Hospitals of the Civil War

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For every man killed in battle, two died of illness or disease. Bad drinking water and food, poor clothing and mosquitoes were a major cause of illness. Caring for the sick and wounded during the Civil War was a major problem.

Most doctors didn't understand the need to wash their hands to prevent infections. Often the injured died from infections, rather than from the wound itself. Medicine was also very primitive. The only treatment for a broken arm or leg was to amputate, or cut off the limb. Hospital care also left much to be desired. Hospital care varied from buildings, churches, barns and tents to wagons in the middle of a battle field.

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Caring for the Sick and Wounded

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Caring for the wounded
Caring for the Sick and Wounded
(Source: Library of Congress)
An ambulance wagon was often used in caring for, and transporting injured soldiers from the battlefield. This photo shows an ambulance crew after a battle, and it is demonstrating the removal of wounded soldiers from a battlefield.



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Hospital Tent
Tents of the General Hospital at City Point, Virginia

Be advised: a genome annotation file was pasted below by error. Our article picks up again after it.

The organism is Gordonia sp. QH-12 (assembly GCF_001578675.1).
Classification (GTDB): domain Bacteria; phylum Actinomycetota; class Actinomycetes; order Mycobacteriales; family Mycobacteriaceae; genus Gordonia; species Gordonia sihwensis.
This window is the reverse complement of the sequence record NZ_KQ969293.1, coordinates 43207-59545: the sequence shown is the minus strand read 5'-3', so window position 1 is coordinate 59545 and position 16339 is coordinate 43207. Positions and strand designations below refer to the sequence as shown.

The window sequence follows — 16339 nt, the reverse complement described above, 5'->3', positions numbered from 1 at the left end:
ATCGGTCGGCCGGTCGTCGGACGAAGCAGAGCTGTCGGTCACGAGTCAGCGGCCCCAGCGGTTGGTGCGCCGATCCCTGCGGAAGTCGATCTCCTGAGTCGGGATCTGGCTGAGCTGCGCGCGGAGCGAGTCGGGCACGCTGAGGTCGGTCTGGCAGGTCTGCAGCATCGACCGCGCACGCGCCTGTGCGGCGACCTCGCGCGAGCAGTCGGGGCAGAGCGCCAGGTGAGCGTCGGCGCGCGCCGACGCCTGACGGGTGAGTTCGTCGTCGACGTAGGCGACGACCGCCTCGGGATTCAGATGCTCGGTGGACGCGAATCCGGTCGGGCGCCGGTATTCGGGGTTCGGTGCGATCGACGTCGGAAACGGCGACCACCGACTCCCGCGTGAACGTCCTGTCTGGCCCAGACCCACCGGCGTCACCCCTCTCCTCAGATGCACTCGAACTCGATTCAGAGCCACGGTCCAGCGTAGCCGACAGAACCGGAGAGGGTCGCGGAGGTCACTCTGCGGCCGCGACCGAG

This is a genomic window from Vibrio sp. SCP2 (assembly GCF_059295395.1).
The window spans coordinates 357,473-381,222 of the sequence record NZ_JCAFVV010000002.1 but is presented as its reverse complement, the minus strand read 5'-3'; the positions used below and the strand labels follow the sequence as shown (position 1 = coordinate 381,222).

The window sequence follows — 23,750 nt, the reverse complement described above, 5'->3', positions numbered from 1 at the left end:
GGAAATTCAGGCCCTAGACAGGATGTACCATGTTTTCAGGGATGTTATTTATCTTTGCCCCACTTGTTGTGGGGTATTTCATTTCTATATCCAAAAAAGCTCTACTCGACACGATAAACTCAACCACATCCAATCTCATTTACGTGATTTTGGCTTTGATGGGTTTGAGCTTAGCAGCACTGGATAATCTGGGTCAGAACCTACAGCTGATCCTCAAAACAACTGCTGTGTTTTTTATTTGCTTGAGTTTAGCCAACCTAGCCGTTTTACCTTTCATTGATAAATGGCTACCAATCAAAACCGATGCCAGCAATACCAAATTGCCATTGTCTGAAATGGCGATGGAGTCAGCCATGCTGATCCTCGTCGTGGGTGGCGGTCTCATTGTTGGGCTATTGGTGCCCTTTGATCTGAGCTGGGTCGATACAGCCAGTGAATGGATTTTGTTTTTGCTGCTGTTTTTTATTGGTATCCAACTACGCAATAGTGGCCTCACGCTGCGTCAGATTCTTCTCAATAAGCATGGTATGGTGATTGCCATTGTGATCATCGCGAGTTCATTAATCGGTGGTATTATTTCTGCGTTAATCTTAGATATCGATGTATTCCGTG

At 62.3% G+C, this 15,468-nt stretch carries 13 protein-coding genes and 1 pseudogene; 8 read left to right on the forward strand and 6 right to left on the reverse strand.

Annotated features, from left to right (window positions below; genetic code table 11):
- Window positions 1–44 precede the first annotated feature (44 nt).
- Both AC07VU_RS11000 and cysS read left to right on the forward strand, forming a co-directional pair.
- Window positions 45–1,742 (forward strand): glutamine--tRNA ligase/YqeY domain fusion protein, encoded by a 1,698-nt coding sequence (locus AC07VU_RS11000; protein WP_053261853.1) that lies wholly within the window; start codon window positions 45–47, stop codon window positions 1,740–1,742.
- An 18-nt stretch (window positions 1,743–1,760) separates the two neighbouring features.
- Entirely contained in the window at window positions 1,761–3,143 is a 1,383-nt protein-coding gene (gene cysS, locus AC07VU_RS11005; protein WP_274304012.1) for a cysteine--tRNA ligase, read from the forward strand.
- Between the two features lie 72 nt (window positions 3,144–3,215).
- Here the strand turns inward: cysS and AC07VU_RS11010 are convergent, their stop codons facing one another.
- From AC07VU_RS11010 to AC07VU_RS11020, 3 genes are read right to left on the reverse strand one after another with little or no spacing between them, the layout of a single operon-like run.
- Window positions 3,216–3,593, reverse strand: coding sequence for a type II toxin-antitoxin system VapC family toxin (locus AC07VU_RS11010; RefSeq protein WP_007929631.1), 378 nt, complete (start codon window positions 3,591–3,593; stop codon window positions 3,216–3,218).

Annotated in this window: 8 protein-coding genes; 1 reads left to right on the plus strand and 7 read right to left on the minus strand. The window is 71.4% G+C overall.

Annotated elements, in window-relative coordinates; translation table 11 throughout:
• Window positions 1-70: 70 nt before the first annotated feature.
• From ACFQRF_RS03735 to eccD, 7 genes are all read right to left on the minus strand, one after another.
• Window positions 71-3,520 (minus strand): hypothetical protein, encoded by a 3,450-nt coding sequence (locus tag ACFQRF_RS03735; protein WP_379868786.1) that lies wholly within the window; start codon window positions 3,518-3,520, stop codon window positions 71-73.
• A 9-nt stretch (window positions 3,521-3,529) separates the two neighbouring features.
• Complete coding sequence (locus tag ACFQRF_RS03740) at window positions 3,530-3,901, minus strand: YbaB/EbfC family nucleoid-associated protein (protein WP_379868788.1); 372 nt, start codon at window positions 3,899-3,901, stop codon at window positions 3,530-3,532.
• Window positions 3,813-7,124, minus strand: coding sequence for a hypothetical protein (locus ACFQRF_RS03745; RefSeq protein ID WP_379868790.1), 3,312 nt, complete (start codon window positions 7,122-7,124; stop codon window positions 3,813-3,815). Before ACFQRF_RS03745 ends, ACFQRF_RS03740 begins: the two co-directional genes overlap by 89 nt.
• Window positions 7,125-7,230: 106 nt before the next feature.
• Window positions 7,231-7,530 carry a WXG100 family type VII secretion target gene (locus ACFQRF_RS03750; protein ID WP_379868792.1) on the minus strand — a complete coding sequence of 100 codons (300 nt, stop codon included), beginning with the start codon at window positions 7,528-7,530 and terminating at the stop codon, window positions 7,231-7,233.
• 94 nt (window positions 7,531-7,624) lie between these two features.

(Source: Library of Congress)
Portable hospitals were set up near battle fields to look after sick and injured soldiers. Tents were often used to set up portable hospitals. This picture shows tents of the General Hospital at City Point, Virginia.
Civil War hospital
Smith Barn in Keedysville, Maryland used as a Hospital
(Source: Library of Congress)
Armies also took over civilian homes and barns near a battle field to be used as a hospital. This photograph shows the Smith's Barn in Keedysville, Maryland, which was used as a hospital after the battle of Antietam.


Books on the Civil War

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  Books on the Civil War


Links to other sites on the Civil War

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For a daily history lesson see AccentHistory.net http://www.accenthistory.net
American Civil War http://www.civilwar.com/
Civil War http://www.civil-war.net/
The Civil War on PBS http://www.pbs.org/civilwar/

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